In addition to aberrant signaling of genes involved in the cell cycle, we also observed a significant increase in the mRNA levels of p21 and p53 in DU145 prostate cancer organoids following DEB exposure (Figure 5A). Both p21 and p53 are CDK inhibitors involved in regulating various checkpoints of the cell cycle [20]. Furthermore, multiple components of the cyclin-dependent kinase pathway are commonly mutated in human cancers [19,20]. Thus, our results may indicate that an initial response of cells to DEB is to halt the cell cycle. However, as shown in Figure 3, DU145 cells in the organoids exposed to DEB may counteract this cell cycle-inhibitory effect by activating cell survival pathways (see Figure 5) that result in continuous cell proliferation in the presence of DNA-DEB adducts. Taken together, our data suggests that DEB exposure exacerbates the pre-existing aberrant cell cycle in DU145 prostate cancer cells, suggesting that this xenobiotic may increase the malignancy of prostate cancer cells grown as organoids. Some limitations of traditional prostate cancer research include the potential for low reproducibility due to the cellular and molecular heterogenic nature of prostate cancer. To help overcome this limitation, we cultured DU145 cells, a castration-resistant, androgen receptor negative prostate cancer cell line, derived from brain metastasis, as 3D organoids. Spatial organization in a 3D environment mimics the structure of living tissue and supports the complex interplay of cell-cell interaction. Studies have demonstrated the advantage of using 3D cell culture models to understand the molecular biology of prostate cancer [32,33]. For example, studies have demonstrated significant differences in the percentage of viable versus apoptotic cells in response to treatment with the chemotherapeutic drug docetaxel, as well as significant differences in the expression of key EMT markers in 2D monolayers versus 3D spheroid cell cultures of prostate cancer cells, including DU145 cells, suggesting significant differences in the phenotype of prostate cancer cells cultured in different conditions [32,33]. Future studies should include the use of additional prostate cancer cell lines, such as the immortalized, benign prostate cell line PNT1A or the normal prostatic epithelial cell line RWPE-1, to examine the impact of DEB-induced signaling on normal prostate cells. Research into the mechanisms by which DEB alters cellular processes is essential for developing strategies to mitigate its harmful effects on human health and the environment.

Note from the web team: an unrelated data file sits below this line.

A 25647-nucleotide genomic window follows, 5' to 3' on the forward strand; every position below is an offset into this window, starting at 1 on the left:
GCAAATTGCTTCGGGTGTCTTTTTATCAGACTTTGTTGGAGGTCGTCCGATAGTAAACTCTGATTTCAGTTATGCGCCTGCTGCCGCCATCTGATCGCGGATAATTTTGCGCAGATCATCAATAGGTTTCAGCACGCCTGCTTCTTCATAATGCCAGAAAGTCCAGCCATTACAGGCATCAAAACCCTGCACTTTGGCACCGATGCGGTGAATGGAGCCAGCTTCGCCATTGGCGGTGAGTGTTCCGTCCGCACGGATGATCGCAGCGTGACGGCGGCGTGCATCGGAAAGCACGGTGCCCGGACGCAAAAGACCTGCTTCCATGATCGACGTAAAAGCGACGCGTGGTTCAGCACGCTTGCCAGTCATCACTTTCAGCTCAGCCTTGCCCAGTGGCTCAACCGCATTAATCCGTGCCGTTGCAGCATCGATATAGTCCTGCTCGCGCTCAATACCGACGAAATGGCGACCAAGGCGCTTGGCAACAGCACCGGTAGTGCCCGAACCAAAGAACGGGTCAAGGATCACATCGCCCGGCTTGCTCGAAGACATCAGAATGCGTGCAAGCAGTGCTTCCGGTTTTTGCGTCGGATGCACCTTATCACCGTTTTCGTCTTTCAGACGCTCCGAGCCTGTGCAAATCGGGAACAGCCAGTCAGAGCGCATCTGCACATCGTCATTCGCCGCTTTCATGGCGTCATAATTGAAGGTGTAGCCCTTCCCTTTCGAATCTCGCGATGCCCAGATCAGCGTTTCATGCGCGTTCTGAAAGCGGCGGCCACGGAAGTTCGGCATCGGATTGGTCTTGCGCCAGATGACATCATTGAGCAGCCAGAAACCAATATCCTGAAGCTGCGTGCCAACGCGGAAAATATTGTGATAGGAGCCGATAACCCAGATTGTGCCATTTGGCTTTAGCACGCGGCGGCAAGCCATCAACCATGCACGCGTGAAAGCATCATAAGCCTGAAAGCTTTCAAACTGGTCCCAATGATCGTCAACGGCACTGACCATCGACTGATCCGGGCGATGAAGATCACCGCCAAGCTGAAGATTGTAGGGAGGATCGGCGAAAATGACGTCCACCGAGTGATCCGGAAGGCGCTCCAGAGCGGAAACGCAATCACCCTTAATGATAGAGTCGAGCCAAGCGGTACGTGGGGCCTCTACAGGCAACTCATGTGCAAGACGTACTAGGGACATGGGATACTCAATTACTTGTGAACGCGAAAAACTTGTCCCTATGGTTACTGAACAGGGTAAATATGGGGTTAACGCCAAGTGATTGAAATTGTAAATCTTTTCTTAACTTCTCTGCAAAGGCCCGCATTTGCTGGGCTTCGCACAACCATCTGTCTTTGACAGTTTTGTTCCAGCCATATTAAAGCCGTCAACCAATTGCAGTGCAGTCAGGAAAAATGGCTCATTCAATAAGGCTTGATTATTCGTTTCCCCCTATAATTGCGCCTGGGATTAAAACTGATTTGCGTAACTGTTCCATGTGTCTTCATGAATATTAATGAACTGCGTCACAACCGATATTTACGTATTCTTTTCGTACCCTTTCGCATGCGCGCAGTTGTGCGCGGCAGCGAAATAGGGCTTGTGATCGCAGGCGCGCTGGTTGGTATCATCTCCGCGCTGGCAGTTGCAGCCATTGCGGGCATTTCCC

Conflicts of Interest

The authors declare that there are no conflicts of interest.


Research reported in this publication was supported by an award from the National Institute of General Medical Sciences of the National Institutes of Health under award number 5P20GM135000-02.